A freshman state lawmaker defended this week statements he made earlier in the week that suggested that illegal immigrants who are raped should be afraid to contact police, saying that his remarks were “misportrayed” in a newspaper article.
Asked if he felt rape victims living in Massachusetts illegally would be afraid to report the crime if the state endorsed a controversial federal immigration policy, state Representative Ryan C. Fattman, a Sutton Republican, said, “My thought is that if someone is here illegally, they should be afraid to come forward,” according to an account published Wednesday in the Worcester Telegram & Gazette.
The Boston Globe reports that in another statement, Fattman said that in response to hypothetical scenarios posed by a Worcester reporter about immigration, “I responded that I was not concerned with hypothetical situations, but rather real-life situations affecting people who properly obtain their immigration status. I do and always will feel compassion towards victims of violent crimes.
“I believe that a victim of any crime should not be afraid to come forward to law enforcement officials.”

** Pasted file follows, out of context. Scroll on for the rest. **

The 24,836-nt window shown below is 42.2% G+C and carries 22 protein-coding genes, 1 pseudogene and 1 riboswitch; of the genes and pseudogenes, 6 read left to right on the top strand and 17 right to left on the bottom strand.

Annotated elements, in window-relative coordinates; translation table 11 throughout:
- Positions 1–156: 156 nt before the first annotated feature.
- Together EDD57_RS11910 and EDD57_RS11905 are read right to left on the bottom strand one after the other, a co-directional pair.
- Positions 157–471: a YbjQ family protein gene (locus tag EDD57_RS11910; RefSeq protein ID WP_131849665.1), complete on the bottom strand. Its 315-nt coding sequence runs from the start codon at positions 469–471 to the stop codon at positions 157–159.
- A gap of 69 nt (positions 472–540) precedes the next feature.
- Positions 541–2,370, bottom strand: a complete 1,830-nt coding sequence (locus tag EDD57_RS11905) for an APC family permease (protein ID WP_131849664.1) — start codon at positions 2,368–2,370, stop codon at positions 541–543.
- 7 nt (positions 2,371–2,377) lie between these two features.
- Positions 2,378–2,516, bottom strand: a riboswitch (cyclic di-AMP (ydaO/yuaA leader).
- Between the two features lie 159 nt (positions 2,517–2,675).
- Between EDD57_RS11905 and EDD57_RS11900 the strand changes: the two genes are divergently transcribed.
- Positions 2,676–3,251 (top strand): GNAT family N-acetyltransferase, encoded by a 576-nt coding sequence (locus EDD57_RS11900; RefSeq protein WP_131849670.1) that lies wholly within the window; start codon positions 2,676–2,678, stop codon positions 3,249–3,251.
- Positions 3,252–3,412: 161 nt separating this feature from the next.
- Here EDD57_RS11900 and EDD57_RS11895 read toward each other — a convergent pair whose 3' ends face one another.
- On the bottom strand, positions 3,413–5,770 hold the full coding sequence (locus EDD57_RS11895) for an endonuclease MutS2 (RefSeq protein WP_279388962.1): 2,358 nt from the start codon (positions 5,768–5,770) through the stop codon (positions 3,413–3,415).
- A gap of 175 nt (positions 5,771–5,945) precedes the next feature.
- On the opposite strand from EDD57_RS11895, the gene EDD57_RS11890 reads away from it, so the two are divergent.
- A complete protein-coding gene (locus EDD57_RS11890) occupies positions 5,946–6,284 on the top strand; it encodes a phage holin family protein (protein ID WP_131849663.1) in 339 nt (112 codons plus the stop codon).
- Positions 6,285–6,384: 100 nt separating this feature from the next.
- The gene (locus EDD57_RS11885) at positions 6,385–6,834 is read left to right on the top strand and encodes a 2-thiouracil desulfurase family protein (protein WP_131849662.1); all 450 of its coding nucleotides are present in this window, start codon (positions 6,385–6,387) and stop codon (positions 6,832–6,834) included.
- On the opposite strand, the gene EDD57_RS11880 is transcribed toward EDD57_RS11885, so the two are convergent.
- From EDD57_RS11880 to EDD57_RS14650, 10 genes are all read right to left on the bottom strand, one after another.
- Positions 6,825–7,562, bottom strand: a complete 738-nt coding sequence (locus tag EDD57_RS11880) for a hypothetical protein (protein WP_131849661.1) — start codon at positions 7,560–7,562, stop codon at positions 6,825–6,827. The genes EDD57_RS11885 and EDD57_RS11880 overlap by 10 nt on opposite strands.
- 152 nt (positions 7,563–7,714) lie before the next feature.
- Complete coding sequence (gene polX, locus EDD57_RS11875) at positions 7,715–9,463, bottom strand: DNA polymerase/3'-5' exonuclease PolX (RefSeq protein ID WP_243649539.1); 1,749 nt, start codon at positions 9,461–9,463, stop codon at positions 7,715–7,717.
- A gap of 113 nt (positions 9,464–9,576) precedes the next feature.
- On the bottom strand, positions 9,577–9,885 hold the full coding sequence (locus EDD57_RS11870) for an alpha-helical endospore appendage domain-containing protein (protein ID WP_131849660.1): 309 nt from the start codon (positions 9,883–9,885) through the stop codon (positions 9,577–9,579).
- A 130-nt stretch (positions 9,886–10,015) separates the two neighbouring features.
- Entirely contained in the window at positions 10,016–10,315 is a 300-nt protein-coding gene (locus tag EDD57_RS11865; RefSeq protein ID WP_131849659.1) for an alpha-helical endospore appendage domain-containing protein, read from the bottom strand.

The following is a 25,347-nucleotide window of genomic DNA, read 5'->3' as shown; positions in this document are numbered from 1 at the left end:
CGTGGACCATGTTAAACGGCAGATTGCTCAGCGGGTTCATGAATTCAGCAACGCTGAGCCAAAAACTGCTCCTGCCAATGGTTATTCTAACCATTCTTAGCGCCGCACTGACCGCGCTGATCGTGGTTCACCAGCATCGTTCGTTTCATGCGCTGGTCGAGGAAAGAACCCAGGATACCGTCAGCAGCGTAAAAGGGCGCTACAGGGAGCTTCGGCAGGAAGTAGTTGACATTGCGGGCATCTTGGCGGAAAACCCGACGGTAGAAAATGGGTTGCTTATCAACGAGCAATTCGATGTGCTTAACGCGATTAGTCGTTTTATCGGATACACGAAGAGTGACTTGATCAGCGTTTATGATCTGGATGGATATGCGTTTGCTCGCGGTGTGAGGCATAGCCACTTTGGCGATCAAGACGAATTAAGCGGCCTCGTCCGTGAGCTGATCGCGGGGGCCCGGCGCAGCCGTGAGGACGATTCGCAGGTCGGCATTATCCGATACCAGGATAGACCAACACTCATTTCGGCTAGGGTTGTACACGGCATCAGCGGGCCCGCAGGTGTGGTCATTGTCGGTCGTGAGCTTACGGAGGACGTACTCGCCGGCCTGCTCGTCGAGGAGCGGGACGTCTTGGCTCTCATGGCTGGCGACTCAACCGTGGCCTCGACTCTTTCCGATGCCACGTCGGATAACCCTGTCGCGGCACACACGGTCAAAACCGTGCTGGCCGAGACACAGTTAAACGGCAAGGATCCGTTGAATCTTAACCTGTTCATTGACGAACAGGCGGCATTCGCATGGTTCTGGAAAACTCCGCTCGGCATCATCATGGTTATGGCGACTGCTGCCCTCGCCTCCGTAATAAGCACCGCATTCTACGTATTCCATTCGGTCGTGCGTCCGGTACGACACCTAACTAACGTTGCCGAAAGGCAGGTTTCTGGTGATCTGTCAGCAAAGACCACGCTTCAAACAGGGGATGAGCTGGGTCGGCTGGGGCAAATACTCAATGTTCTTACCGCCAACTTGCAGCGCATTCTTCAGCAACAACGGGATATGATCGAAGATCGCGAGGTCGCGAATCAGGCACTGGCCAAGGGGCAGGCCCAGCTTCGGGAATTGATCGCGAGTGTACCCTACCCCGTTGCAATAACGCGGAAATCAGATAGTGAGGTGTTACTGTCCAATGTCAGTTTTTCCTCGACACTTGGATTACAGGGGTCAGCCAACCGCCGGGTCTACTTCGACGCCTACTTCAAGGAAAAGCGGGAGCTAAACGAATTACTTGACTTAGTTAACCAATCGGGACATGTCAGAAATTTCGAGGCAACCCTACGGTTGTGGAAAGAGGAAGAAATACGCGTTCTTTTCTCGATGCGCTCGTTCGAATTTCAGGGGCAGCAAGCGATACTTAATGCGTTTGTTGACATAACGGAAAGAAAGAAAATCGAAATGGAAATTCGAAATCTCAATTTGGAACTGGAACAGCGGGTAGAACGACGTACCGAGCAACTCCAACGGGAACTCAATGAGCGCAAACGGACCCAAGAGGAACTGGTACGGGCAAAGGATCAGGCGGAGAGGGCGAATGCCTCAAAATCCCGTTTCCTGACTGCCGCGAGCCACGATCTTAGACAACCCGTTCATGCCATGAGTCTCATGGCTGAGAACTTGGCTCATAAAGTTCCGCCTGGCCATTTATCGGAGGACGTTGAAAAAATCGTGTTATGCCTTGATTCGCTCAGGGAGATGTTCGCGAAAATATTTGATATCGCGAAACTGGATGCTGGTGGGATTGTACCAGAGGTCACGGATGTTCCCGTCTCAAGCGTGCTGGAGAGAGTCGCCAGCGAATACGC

Fattman, 26, came under fire from advocates for immigrants and sexual assault victims.
Eva Millona, executive director of the Massachusetts Immigrant and Refugee Advocacy Coalition, said in a statement that Fattman’s comments were “the latest ugly illustration of how the immigration debate has sunk to a new low” and were “an insult to basic human dignity.”
In the same statement, Mary Lauby, executive director of Boston-based Jane Doe Inc., said Fattman “owes all victims of sexual violence … a thorough and sincere apology.”
Fattman said he supports the Boston Area Rape Crisis Center, a resource center for victims. He said in e-mail that all survivors of rape are entitled to the services of victim advocates, regardless of their immigration status.
Fattman gave the interview to the Telegram & Gazette after Governor Deval Patrick said on Monday that he would not endorse the federal Secure Communities program, an initiative slated for nationwide implementation in 2013 in which fingerprints of every person arrested will be sent to the US Bureau of Immigration and Customs Enforcement.
Suspects living in the United States illegally will face possible deportation under the program. Patrick and other critics of the initiative say it may encourage ethnic profiling and discourage immigrants from reporting crime, among other pitfalls.
An official with the US Department of Homeland Security told the Boston Globe Monday that Patrick’s refusal to sign on to the program will do little to forestall its expansion in the state in 2013.